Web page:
First real chance to post since the walk started. More of a climb, actually, at least in the Lake District. Public access internet are few and far between. I’d hoped to post more regularly but it was not to be. Now sitting in our pub in Yorkshire, with “Sunshine on Leith” playing in the background.
The first night, before starting the hike, I was busy waterproofing our boots, with a squeeze bottle of waterproofing stuff. Only trouble was, it wasn’t squeezing out. So I squeezed harder. Still nothing. Squeezed harder yet. Finally, with a large ‘pop’, the top and spreader flew off entirely. Half the waterproofing flew everywhere. Mrs. Piper, sadly, wasn’t of much help in the crisis, giggling hysterically on the bed, and only saying, ‘It’s like Kramer losing his bet!’
Lots of hiking followed, including, in light of the extensive rains, a climb up a waterfall in the rain. I must be clear here. I do not mean climbing beside a waterfall on a slippery path, with a light shower falling. I mean climbing up a waterfall, because what was normally a stone staircase up to Greenup Edge had become a waterfall, with 24 hours worth of rain tumbling down. On our hands and knees, we proceeded up, since it was the only way, fighting the water. None of the boot waterproofing worked, nor any of the other waterproof rain gear. When the water is coming down at you like that, it finds its way every where.
Her Majesty would not approve of the state of the passport which she graciously entrusted to me - the ink is running and the cover is splitting, because of the wet. Several merchants, on receiving payment with soggy £ notes over the next few days, said something to the effect of ‘Been a bit damp, have you?’
When we finally got to the top (Mrs. Piper leading the way up, surely and steeadily which she told me afterwards absolutely terrified her), we discovered that the marshy meadow at the top was completely socked in, what with the rain, the mist, and all. We navigated solely by compass, map and GPS for about an hour (the modern arcane version of Bell, Book and Candle), coupled with one moment when the Big Guy Upstairs took pity on the two rain-soaked Canadians and allowed the sun to break through, fleetingly, to illuminate the vale. We saw nothing but the suddenly silver beck which we were not to follow. Not enough to show which way to go, but we were glad for the hint.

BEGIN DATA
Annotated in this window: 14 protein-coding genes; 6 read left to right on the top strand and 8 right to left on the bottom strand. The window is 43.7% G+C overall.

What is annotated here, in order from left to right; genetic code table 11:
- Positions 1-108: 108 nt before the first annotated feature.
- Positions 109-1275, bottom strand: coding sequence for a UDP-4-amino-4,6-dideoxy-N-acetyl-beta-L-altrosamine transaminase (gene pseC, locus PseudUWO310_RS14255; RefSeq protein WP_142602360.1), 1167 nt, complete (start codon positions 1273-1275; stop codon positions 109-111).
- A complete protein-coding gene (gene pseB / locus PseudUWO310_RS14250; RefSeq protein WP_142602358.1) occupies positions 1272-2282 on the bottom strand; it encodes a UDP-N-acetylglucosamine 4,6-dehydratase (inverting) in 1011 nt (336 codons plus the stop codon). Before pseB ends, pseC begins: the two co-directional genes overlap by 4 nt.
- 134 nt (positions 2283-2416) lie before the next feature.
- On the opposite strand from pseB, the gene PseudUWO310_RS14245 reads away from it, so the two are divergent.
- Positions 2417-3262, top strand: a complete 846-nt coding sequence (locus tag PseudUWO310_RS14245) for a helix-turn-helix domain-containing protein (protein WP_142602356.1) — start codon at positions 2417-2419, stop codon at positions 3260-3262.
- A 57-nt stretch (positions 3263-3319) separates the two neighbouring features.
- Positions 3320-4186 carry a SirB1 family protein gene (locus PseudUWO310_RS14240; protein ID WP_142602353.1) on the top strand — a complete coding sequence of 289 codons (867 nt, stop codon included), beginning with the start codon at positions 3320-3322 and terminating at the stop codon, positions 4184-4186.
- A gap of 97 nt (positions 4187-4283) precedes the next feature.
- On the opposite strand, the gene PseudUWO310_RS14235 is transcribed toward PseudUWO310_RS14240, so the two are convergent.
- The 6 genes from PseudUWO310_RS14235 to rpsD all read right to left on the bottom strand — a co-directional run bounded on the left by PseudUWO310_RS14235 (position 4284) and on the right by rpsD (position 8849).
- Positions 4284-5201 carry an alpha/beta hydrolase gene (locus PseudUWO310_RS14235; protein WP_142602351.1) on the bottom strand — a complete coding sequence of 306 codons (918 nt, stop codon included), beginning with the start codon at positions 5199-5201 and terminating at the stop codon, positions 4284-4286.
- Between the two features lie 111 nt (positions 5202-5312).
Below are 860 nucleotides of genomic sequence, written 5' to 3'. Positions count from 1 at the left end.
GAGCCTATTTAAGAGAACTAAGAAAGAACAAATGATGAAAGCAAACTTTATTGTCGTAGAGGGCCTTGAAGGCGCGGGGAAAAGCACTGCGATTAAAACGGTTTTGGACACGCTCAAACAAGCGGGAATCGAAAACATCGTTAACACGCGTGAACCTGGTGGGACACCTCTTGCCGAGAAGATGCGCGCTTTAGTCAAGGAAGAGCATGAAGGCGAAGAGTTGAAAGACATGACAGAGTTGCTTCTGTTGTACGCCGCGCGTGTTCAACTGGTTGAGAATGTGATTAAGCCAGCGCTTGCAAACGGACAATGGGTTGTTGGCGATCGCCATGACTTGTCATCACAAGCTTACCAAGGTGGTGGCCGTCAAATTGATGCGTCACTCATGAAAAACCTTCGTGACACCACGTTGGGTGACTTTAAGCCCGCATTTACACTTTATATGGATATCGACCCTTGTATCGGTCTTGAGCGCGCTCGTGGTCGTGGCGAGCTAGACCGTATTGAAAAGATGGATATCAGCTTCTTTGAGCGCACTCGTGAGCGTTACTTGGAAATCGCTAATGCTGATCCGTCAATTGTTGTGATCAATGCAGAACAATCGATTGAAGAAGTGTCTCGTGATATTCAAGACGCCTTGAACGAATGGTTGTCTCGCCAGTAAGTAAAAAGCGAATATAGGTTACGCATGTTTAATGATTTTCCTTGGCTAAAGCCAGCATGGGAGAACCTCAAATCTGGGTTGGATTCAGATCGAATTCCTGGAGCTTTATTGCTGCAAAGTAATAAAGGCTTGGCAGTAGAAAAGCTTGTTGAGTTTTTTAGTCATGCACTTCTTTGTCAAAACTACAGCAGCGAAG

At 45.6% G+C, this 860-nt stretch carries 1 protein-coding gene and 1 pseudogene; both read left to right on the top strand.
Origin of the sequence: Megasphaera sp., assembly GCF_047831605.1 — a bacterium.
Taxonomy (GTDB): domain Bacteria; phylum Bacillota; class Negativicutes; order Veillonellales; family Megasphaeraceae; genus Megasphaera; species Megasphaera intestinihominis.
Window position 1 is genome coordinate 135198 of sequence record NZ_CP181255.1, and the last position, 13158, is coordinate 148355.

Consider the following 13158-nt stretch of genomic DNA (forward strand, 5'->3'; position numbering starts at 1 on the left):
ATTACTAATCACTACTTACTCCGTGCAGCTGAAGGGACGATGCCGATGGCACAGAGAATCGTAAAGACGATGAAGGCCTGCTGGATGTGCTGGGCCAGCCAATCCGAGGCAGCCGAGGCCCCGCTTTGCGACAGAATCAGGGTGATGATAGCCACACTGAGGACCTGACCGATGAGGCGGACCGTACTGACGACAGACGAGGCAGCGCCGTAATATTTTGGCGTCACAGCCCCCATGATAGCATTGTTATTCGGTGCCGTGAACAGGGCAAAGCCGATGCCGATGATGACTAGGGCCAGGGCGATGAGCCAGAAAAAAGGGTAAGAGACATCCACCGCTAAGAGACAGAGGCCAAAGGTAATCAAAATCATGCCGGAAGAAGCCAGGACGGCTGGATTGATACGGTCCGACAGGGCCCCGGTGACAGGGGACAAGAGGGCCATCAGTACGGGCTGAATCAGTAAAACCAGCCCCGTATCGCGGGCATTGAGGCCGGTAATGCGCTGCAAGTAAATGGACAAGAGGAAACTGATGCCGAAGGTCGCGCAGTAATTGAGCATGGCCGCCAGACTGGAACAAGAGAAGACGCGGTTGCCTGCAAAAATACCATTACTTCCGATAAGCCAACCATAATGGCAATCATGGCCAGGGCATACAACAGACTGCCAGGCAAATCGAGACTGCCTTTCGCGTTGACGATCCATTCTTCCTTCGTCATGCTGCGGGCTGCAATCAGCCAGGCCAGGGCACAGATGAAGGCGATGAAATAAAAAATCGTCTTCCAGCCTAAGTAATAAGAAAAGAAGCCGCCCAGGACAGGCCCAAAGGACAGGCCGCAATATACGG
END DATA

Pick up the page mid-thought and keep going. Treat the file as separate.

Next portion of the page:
Had to ford a stream that normally is a little beck. Hunted for the shallowest spot, took a deep breath, and stepped in, up to my knee, in fast-rushing, cold water. Terrified I would lose my footing in the current, and get totally soaked (if that were still possible) but managed to scrambled through. Turned and offered Mrs. Piper my pole to pull her across in turn. Somewhere in all this, one of Mrs. Piper’s titanium walking poles snapped in two…
Finally found the way down, but again because of the rain, the little beck was flooded and we couldn’t cross to the path down. Had to go down the wrong side of the beck valley, no path, forcing our way through the bracken. Finally arrived at the B&B in Grasmere, soaked to the skin and suffering incipient shock, at 8.30 pm, 4 hours late. Our B&B host was on the verge of calling the mountain rescue…
The rest hasn’t been so eventful. But my feet hurt.